Wondering if salvia's tranplant well? I have several varieties growing well, but need to be moved as I am redoing this part of the garden. The thickness of the trunks are about 2-3 inches.
I, personally, haven't had luck moving Salvias that large. I ended up taking cuttings from some and pulling-off side shoots from others, but the main plant didn't make it. Which doesn't mean yours won't... you just might want to back them up with cuttings, etc.
When taking the cuttings, do I cut from the oldest wood, or the newer branches? Should I use root hormone to help the transplant along, or other fertilizer?
I'm no expert but my experience to date indicates that most salvias can be propagated by means of cuttings But I have others that do better by layering wherein I bury the stem in the soil and anchor it with a U-shaped wire. I use rooting hormone when I take cuttings but I go lightly with it as sometimes it seems to damage the cutting, possibly burning it.
When taking cuttings, I select a firm green stem that can be snapped if bent sharply; not a stem with bark or a flimsy stem. Take a section about 6" long and cut it cleanly just below a leaf node. Use a light/airy damp potting mix in 4" plastic pots. I find they do better if kept damp, not moist or wet. Too much moisture seems to kill them. I don't take the time to coddle them by bagging them, but doing so would likely lead to more success. I keep them under shade cloth and after a few weeks I introduce them to more sunlight if they appear to be well rooted.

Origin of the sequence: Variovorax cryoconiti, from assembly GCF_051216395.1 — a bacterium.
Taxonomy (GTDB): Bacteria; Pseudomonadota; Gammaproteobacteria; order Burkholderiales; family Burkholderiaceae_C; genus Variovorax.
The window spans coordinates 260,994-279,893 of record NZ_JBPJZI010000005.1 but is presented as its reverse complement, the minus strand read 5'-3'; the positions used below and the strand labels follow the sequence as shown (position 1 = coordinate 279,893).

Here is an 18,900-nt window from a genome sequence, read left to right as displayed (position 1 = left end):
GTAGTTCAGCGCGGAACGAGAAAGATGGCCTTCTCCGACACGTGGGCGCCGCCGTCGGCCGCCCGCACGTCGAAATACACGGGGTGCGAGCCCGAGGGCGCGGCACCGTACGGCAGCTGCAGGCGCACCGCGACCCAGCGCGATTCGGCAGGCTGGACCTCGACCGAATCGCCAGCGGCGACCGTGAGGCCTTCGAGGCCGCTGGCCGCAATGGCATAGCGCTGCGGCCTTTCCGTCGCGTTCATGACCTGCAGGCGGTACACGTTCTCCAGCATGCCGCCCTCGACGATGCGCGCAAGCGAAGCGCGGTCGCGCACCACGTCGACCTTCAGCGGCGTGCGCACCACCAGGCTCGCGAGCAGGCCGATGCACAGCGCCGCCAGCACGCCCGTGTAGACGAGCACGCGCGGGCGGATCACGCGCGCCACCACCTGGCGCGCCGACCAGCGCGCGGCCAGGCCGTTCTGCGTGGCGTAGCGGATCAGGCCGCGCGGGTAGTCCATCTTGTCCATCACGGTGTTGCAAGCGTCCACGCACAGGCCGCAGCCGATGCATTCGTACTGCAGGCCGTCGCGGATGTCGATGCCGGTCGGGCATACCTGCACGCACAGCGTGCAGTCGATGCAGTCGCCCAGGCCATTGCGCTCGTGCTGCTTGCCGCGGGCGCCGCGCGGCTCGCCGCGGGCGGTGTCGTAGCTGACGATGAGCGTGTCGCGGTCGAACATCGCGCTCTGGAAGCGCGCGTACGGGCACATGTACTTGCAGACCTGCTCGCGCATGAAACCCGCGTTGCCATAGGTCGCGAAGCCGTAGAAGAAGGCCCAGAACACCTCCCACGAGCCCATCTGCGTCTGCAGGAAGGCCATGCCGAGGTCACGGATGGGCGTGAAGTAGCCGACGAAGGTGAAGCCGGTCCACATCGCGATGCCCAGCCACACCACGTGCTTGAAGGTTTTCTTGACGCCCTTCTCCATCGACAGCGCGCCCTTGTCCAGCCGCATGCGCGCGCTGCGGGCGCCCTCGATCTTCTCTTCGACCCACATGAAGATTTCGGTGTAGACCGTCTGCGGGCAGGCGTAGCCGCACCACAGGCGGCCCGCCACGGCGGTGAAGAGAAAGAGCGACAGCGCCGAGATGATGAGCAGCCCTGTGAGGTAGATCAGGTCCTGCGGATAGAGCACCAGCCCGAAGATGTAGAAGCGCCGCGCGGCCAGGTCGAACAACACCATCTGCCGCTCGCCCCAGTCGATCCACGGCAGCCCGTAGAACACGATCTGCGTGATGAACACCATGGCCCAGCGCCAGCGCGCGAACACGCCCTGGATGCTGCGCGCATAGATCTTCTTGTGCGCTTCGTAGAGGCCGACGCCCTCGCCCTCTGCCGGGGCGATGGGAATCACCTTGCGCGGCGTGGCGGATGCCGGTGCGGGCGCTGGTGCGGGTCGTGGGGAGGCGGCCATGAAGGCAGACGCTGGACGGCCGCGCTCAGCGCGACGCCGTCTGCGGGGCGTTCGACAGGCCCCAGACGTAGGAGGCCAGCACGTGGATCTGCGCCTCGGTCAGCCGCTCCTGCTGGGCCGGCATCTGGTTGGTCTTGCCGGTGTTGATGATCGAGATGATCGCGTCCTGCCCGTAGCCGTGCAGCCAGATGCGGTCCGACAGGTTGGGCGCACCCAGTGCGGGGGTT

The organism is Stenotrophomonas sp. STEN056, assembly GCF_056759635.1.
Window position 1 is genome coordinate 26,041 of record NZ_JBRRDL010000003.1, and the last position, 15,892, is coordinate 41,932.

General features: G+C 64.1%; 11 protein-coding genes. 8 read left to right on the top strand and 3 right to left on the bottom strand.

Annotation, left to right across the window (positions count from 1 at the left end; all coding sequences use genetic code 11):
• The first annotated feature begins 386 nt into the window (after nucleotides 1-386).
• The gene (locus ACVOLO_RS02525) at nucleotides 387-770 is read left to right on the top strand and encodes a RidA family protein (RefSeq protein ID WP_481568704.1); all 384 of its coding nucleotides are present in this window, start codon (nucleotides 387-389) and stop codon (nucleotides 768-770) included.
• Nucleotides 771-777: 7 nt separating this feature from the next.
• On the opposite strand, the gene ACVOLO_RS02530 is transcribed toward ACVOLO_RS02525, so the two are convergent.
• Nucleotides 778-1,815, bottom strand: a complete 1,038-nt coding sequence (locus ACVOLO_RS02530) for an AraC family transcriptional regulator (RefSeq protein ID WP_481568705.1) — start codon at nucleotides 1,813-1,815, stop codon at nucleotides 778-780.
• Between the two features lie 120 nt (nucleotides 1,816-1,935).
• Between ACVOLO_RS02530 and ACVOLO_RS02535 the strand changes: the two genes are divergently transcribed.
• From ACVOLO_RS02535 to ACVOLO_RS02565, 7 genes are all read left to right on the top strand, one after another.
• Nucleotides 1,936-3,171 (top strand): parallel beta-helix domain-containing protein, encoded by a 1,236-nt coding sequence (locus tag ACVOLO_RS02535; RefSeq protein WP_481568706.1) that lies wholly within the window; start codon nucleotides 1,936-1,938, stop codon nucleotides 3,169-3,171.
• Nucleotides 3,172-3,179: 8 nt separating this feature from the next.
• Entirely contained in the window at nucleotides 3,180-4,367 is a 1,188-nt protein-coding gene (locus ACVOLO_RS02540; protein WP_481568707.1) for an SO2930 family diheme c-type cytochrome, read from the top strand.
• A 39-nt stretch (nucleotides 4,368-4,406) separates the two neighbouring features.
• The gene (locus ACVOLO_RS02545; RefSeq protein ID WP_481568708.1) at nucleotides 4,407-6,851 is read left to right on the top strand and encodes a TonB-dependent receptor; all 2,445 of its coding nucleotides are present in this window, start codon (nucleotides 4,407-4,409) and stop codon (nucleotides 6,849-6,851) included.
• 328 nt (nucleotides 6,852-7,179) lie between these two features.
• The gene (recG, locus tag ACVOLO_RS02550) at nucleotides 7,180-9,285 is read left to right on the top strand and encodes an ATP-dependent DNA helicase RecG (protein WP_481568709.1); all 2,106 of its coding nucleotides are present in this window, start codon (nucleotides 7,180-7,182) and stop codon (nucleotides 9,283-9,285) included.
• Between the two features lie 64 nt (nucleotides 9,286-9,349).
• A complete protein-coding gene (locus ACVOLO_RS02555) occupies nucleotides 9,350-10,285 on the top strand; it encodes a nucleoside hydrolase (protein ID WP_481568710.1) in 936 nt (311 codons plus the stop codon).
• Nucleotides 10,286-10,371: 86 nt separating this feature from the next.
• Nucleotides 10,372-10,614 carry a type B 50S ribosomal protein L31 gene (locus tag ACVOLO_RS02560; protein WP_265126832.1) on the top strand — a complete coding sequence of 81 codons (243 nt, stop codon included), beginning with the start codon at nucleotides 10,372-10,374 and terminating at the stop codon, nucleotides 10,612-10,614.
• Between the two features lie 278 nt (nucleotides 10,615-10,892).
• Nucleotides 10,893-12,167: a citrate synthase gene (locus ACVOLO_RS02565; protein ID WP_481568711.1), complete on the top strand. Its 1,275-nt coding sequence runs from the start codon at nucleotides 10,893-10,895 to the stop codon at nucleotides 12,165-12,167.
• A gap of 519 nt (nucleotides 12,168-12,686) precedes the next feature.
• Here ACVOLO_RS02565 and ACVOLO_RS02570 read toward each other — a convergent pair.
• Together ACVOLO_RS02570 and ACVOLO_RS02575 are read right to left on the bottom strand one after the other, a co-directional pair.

Many of my salvias have been transplanted (some several times) with no problems. I always cut the top part back by at least 1/3.
Salvias are in the mint family, so they're pretty tenacious for the most part, although some are less hardy than others.
Rooting tip cuttings is easy. Just nip off a 6" piece of new growth (not woody), dip in hormone, and plant in potting soil. If there are large leaves on your cuttings, then I would cut them in 1/2 horizontally. Don't put the cuttings in full sun for at least a week, and keep them moist.
Thank you to all. I feel more confident now about the transplanting. Hope I can match your successes!!
I moved a 4' x 3' S. fulgens last spring without cutting any foliage back as sort of an experiment and out of pure laziness....;^)
I kept it well watered and it bounced back in a few weeks. I would not do it when it is really hot here, but during the cool months just about anything can be moved easily, without even cutting back.
The dryland salvia (e.g. CA natives) may be tricky to move and may resent transplanting, but I have never really tried.